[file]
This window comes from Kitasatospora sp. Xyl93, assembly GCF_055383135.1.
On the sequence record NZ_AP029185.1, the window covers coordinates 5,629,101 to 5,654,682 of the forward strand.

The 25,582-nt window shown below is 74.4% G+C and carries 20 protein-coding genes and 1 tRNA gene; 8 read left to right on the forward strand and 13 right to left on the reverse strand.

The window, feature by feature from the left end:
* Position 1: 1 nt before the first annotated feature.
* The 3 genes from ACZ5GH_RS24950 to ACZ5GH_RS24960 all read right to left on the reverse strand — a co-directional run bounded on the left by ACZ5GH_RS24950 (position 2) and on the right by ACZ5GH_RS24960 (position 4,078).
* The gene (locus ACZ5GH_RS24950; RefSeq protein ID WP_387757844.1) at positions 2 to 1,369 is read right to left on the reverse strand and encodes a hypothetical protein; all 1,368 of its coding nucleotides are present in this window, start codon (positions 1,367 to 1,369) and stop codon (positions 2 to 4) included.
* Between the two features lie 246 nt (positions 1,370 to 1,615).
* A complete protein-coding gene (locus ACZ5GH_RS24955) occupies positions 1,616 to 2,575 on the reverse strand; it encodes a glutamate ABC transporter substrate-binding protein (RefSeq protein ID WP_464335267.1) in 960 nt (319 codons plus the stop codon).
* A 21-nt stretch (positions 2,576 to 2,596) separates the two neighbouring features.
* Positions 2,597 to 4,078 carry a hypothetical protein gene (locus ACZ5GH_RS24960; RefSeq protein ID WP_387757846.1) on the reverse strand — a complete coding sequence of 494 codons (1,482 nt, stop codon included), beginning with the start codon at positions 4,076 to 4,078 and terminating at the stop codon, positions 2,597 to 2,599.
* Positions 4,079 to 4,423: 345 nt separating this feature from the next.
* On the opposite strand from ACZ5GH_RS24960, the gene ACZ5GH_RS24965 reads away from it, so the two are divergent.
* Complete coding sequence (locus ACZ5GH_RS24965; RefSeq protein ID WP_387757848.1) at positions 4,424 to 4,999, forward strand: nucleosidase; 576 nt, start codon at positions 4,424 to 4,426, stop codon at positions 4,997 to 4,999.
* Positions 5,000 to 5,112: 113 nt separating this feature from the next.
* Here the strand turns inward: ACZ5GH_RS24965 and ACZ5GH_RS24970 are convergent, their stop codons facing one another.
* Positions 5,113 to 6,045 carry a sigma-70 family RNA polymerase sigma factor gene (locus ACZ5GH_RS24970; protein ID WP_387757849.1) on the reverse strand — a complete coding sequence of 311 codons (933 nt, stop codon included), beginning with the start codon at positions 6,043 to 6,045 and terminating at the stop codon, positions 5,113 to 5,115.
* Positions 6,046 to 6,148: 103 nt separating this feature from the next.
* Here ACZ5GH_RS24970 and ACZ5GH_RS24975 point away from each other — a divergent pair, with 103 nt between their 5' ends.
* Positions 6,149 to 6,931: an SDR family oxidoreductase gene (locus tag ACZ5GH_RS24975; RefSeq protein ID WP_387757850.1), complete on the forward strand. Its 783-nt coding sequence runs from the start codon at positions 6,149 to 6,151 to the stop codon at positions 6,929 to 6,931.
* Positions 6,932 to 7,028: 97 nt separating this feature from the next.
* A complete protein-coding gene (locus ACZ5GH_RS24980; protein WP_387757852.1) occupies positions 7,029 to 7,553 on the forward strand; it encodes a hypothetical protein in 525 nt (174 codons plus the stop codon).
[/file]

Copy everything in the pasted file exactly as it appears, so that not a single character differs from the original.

This window comes from Kitasatospora sp. Xyl93, assembly GCF_055383135.1.
On the sequence record NZ_AP029185.1, the window covers coordinates 5,629,101 to 5,654,682 of the forward strand.

The 25,582-nt window shown below is 74.4% G+C and carries 20 protein-coding genes and 1 tRNA gene; 8 read left to right on the forward strand and 13 right to left on the reverse strand.

The window, feature by feature from the left end:
* Position 1: 1 nt before the first annotated feature.
* The 3 genes from ACZ5GH_RS24950 to ACZ5GH_RS24960 all read right to left on the reverse strand — a co-directional run bounded on the left by ACZ5GH_RS24950 (position 2) and on the right by ACZ5GH_RS24960 (position 4,078).
* The gene (locus ACZ5GH_RS24950; RefSeq protein ID WP_387757844.1) at positions 2 to 1,369 is read right to left on the reverse strand and encodes a hypothetical protein; all 1,368 of its coding nucleotides are present in this window, start codon (positions 1,367 to 1,369) and stop codon (positions 2 to 4) included.
* Between the two features lie 246 nt (positions 1,370 to 1,615).
* A complete protein-coding gene (locus ACZ5GH_RS24955) occupies positions 1,616 to 2,575 on the reverse strand; it encodes a glutamate ABC transporter substrate-binding protein (RefSeq protein ID WP_464335267.1) in 960 nt (319 codons plus the stop codon).
* A 21-nt stretch (positions 2,576 to 2,596) separates the two neighbouring features.
* Positions 2,597 to 4,078 carry a hypothetical protein gene (locus ACZ5GH_RS24960; RefSeq protein ID WP_387757846.1) on the reverse strand — a complete coding sequence of 494 codons (1,482 nt, stop codon included), beginning with the start codon at positions 4,076 to 4,078 and terminating at the stop codon, positions 2,597 to 2,599.
* Positions 4,079 to 4,423: 345 nt separating this feature from the next.
* On the opposite strand from ACZ5GH_RS24960, the gene ACZ5GH_RS24965 reads away from it, so the two are divergent.
* Complete coding sequence (locus ACZ5GH_RS24965; RefSeq protein ID WP_387757848.1) at positions 4,424 to 4,999, forward strand: nucleosidase; 576 nt, start codon at positions 4,424 to 4,426, stop codon at positions 4,997 to 4,999.
* Positions 5,000 to 5,112: 113 nt separating this feature from the next.
* Here the strand turns inward: ACZ5GH_RS24965 and ACZ5GH_RS24970 are convergent, their stop codons facing one another.
* Positions 5,113 to 6,045 carry a sigma-70 family RNA polymerase sigma factor gene (locus ACZ5GH_RS24970; protein ID WP_387757849.1) on the reverse strand — a complete coding sequence of 311 codons (933 nt, stop codon included), beginning with the start codon at positions 6,043 to 6,045 and terminating at the stop codon, positions 5,113 to 5,115.
* Positions 6,046 to 6,148: 103 nt separating this feature from the next.
* Here ACZ5GH_RS24970 and ACZ5GH_RS24975 point away from each other — a divergent pair, with 103 nt between their 5' ends.
* Positions 6,149 to 6,931: an SDR family oxidoreductase gene (locus tag ACZ5GH_RS24975; RefSeq protein ID WP_387757850.1), complete on the forward strand. Its 783-nt coding sequence runs from the start codon at positions 6,149 to 6,151 to the stop codon at positions 6,929 to 6,931.
* Positions 6,932 to 7,028: 97 nt separating this feature from the next.
* A complete protein-coding gene (locus ACZ5GH_RS24980; protein WP_387757852.1) occupies positions 7,029 to 7,553 on the forward strand; it encodes a hypothetical protein in 525 nt (174 codons plus the stop codon).